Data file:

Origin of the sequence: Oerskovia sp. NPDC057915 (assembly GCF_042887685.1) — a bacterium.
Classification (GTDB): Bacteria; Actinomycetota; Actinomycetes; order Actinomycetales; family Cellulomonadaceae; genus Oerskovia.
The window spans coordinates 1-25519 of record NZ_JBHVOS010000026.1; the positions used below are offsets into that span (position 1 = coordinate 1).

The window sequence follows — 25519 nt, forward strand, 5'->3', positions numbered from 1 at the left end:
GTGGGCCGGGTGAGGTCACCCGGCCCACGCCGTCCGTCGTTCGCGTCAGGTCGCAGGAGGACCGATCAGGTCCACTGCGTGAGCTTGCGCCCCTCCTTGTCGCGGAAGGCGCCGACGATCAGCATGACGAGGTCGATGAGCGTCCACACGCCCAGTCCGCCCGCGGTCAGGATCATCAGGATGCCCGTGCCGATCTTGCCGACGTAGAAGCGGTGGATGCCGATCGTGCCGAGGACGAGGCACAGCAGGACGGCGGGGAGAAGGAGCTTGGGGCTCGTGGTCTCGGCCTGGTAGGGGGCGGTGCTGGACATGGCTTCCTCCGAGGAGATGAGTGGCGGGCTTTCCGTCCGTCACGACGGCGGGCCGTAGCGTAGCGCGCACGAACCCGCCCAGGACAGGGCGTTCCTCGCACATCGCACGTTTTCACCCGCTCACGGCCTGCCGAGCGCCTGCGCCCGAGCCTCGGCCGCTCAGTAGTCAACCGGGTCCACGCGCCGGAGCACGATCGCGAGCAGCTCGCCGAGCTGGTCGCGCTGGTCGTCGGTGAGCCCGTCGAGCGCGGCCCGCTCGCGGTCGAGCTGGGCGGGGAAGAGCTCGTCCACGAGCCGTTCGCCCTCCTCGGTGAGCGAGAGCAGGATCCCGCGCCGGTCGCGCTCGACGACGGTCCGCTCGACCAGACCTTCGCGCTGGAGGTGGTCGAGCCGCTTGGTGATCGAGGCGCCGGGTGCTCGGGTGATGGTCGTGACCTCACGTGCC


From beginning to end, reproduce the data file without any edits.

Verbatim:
Origin of the sequence: Oerskovia sp. NPDC057915 (assembly GCF_042887685.1) — a bacterium.
Classification (GTDB): Bacteria; Actinomycetota; Actinomycetes; order Actinomycetales; family Cellulomonadaceae; genus Oerskovia.
The window spans coordinates 1-25519 of record NZ_JBHVOS010000026.1; the positions used below are offsets into that span (position 1 = coordinate 1).

The window sequence follows — 25519 nt, forward strand, 5'->3', positions numbered from 1 at the left end:
GTGGGCCGGGTGAGGTCACCCGGCCCACGCCGTCCGTCGTTCGCGTCAGGTCGCAGGAGGACCGATCAGGTCCACTGCGTGAGCTTGCGCCCCTCCTTGTCGCGGAAGGCGCCGACGATCAGCATGACGAGGTCGATGAGCGTCCACACGCCCAGTCCGCCCGCGGTCAGGATCATCAGGATGCCCGTGCCGATCTTGCCGACGTAGAAGCGGTGGATGCCGATCGTGCCGAGGACGAGGCACAGCAGGACGGCGGGGAGAAGGAGCTTGGGGCTCGTGGTCTCGGCCTGGTAGGGGGCGGTGCTGGACATGGCTTCCTCCGAGGAGATGAGTGGCGGGCTTTCCGTCCGTCACGACGGCGGGCCGTAGCGTAGCGCGCACGAACCCGCCCAGGACAGGGCGTTCCTCGCACATCGCACGTTTTCACCCGCTCACGGCCTGCCGAGCGCCTGCGCCCGAGCCTCGGCCGCTCAGTAGTCAACCGGGTCCACGCGCCGGAGCACGATCGCGAGCAGCTCGCCGAGCTGGTCGCGCTGGTCGTCGGTGAGCCCGTCGAGCGCGGCCCGCTCGCGGTCGAGCTGGGCGGGGAAGAGCTCGTCCACGAGCCGTTCGCCCTCCTCGGTGAGCGAGAGCAGGATCCCGCGCCGGTCGCGCTCGACGACGGTCCGCTCGACCAGACCTTCGCGCTGGAGGTGGTCGAGCCGCTTGGTGATCGAGGCGCCGGGTGCTCGGGTGATGGTCGTGACCTCACGTGCC